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Can it be proved that the following series converges for some integer value of $s$?


If so what value(s) of $s$ would it converge for?

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up vote 3 down vote accepted

It certainly converges for $s>7.61$. Salikhov proved that $|\pi - p/q| \geq q^{-7.61}$ for all integers $(p,q)$ with $q$ sufficiently large. So $|q \pi - p| \geq q^{-6.61}$ and, since $p$ and $q$ must be basically proportional for this to be at all close to true, $|p - q \pi| \geq p^{-6.61}$.

For any $p$, choose $q$ to be the integer so that $(q-1/2) \pi < p < (q+1/2) \pi$. Since $|\sin x| \geq |x-q \pi| (2/\pi)$ for $x \in ((q-1/2) \pi, (q+1/2) \pi)$ (draw a graph), this shows that $|\sin p| \geq (2/\pi) p^{-6.61}$. We have $$\left| \frac{1}{p^s \sin(p)} \right| \leq p^{-s+6.61}$$ so this converges for $s > 7.61$.

The general assumption is that the truly order of irrationality of $\pi$ is $2 + \epsilon$, in which case this argument shows that the sum converges for $s > 2$.

I would actually guess that the sum converges all the way up to $s>1$, but I don't have an argument right now.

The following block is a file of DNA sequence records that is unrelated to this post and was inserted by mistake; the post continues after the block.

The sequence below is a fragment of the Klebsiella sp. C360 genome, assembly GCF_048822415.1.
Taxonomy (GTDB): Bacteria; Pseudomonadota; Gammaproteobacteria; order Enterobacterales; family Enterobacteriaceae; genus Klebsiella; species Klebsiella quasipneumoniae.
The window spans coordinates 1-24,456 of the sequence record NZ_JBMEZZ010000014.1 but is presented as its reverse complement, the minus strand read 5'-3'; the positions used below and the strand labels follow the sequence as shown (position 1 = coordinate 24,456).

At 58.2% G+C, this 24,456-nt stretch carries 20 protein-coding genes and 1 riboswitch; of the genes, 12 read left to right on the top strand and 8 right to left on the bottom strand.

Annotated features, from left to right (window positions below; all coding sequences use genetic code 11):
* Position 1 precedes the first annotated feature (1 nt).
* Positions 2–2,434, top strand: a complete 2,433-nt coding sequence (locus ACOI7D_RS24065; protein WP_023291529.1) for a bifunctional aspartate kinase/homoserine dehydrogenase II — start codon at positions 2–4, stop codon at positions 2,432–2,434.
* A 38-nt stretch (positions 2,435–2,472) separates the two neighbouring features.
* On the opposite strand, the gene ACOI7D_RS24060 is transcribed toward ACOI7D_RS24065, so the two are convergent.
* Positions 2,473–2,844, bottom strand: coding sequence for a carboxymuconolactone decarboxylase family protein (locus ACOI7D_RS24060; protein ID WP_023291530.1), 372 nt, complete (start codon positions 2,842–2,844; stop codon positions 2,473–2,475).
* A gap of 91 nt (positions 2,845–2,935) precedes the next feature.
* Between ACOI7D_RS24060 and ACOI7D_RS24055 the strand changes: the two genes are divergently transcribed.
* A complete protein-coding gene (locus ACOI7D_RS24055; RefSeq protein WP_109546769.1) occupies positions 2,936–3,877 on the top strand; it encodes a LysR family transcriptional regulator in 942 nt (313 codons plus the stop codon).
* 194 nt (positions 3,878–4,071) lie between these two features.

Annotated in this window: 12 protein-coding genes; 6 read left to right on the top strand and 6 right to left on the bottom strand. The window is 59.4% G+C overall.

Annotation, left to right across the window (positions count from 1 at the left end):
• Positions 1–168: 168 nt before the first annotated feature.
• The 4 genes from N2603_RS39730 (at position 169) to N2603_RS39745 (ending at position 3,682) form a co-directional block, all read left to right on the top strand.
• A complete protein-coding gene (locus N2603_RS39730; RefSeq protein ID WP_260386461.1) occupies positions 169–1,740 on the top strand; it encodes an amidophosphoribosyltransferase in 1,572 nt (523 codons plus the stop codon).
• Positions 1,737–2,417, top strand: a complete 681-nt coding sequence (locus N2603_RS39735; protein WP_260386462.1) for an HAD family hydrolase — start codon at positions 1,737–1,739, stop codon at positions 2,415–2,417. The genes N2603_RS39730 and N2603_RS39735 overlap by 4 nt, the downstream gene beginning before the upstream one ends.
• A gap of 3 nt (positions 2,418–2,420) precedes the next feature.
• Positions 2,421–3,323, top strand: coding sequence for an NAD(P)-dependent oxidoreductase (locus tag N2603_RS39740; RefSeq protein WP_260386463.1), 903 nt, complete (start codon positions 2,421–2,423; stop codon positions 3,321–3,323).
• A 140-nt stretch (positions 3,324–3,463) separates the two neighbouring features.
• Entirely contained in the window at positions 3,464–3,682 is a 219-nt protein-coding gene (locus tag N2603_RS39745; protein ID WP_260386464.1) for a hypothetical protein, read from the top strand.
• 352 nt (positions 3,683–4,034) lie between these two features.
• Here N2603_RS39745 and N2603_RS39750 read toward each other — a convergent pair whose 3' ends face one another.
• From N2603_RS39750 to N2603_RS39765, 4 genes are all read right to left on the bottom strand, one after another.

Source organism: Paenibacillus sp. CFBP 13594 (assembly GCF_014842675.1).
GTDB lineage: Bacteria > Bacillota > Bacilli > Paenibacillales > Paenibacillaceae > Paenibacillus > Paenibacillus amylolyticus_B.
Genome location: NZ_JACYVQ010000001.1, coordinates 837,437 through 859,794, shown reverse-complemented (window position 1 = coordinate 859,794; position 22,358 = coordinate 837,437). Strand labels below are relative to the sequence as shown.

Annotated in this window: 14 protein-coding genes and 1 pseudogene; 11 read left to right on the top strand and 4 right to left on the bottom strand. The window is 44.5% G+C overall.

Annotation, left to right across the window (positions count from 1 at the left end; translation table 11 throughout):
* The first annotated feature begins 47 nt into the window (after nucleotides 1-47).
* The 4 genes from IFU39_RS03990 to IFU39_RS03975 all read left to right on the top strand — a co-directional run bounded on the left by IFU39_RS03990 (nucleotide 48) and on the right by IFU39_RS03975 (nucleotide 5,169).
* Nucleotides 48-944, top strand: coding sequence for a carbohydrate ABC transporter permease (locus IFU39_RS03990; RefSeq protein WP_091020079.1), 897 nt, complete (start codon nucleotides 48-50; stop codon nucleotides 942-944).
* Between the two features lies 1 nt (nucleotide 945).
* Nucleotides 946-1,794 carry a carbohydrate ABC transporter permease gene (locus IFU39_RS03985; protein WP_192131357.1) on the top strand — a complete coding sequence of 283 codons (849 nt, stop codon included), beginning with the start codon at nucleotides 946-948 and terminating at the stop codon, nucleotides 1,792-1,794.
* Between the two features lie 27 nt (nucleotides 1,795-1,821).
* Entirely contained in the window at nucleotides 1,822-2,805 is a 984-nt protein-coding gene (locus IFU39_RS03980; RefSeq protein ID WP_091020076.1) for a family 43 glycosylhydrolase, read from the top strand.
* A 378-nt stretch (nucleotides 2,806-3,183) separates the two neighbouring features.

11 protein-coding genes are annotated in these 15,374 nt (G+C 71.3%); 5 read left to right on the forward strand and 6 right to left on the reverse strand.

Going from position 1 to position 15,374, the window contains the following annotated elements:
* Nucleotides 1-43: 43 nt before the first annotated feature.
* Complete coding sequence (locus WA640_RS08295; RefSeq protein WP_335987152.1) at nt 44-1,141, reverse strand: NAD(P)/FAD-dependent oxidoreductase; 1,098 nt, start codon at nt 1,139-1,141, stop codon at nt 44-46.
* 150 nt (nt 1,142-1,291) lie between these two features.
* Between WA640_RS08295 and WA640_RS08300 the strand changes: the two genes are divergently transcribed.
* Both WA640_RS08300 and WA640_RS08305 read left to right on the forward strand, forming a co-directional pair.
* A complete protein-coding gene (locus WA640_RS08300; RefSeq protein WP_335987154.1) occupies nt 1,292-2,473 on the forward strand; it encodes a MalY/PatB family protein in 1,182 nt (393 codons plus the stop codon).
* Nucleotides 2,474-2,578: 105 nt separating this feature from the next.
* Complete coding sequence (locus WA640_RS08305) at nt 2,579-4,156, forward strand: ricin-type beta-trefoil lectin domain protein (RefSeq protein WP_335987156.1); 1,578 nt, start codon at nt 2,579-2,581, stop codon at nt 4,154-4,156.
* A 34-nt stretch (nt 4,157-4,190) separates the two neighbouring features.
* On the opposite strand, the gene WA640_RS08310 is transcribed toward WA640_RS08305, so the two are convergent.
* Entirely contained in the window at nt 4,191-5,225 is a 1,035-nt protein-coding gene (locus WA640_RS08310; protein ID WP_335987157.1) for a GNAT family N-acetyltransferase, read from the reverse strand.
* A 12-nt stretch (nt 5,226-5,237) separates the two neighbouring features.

This question isn't going to have a truly easy answer. Let $a_i$ be a very rapidly growing sequence of integers (I'll decide how fast later.) Let $n_i = a_1 a_2 \cdots a_i$. Let $\theta = \pi \sum \frac{1}{n_i}$. I claim that we can make $\sum \frac{1}{n^s \sin (\theta n)}$ diverge for all $s$.

Observe that $\theta n_i$ is extremely close to an integer multiple of $\pi$: The error is essentially $\pi/a_{i+1}$. So $1/|\sin(\theta n_i)|$ is as large as $a_{i+1}/\pi$. If we choose $a_i$ to grow so fast that $\lim_{i \to \infty} a_{i+1}/n_i^s = \infty$ for any $s$, then the terms of $\sum 1/(n^s \sin(\theta n))$ won't go to $0$, so the sum won't converge.

So, in order to prove your result, you need to know that $1/\pi$ isn't extremely closely approximated by rationals. This is essentially the same as Salikhov's result (although it would be good enough to use Mahler's result, which is the same bound with the exponent $20$.)

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Thanks a lot for this I upvoted, what I really need is a very simple proof that there exists such an integer. It doesn't matter how large the integer is, or how good the bound is either. Do you know where I could find that? If you want I could create another question and accept your answer here also. – Ethan Jan 27 '14 at 0:30
Give me a little time to dig around in the archives. I saw a question like this before, with a very clever answer... – David Speyer Jan 27 '14 at 0:35

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